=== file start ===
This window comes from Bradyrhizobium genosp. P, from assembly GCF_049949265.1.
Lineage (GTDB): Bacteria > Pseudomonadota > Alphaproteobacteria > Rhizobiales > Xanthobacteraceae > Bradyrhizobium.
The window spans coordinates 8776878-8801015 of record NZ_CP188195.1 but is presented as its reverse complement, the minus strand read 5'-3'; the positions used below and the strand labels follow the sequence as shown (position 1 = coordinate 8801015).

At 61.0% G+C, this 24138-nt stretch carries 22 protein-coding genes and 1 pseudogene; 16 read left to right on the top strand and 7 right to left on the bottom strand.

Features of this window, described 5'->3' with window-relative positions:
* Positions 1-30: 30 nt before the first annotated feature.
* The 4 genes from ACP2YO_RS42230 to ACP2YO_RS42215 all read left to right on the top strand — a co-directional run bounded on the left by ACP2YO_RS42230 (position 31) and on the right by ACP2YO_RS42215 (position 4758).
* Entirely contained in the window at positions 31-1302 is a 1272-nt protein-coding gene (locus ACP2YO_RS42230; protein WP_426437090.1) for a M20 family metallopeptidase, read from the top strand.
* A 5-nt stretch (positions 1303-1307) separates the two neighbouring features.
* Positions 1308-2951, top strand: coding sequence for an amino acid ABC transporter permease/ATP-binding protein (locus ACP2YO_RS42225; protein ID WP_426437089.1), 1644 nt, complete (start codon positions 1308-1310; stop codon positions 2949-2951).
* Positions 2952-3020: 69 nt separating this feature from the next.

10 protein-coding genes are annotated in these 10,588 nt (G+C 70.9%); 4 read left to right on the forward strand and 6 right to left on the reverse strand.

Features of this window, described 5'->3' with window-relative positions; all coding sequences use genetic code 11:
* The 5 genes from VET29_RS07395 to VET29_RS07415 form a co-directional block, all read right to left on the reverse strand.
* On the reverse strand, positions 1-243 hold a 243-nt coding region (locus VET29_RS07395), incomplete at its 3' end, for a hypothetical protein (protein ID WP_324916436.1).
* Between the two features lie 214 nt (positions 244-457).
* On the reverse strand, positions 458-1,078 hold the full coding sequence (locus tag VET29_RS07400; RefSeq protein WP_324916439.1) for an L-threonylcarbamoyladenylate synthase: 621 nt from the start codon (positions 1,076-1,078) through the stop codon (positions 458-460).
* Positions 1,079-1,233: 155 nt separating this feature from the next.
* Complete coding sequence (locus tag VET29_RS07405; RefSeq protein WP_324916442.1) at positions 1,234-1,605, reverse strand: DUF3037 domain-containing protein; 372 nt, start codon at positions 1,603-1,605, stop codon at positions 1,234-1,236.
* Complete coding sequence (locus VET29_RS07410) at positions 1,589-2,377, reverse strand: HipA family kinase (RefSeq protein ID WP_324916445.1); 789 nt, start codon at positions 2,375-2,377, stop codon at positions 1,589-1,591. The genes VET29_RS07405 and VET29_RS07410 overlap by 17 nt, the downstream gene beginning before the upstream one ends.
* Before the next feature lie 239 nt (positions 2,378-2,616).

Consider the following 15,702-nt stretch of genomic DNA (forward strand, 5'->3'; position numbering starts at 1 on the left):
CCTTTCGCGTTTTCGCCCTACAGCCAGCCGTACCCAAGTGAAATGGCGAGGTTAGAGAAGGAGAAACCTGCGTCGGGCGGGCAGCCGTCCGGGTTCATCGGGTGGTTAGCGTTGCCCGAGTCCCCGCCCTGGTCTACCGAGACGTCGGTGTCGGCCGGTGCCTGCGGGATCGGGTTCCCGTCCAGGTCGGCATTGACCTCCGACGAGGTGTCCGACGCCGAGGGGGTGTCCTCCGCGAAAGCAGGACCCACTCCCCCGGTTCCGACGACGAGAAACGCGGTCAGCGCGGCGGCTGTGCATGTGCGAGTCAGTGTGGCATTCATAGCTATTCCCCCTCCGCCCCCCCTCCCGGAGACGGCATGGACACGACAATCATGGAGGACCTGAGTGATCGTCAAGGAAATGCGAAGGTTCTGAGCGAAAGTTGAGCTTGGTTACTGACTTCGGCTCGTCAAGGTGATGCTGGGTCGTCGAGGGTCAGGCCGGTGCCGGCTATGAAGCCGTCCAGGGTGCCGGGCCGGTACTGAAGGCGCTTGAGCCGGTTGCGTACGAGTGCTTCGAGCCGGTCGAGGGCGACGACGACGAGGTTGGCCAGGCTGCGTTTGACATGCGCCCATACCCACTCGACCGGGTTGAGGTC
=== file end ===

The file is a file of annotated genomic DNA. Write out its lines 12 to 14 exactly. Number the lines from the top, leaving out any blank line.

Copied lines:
10 protein-coding genes are annotated in these 10,588 nt (G+C 70.9%); 4 read left to right on the forward strand and 6 right to left on the reverse strand.

Features of this window, described 5'->3' with window-relative positions; all coding sequences use genetic code 11:
* The 5 genes from VET29_RS07395 to VET29_RS07415 form a co-directional block, all read right to left on the reverse strand.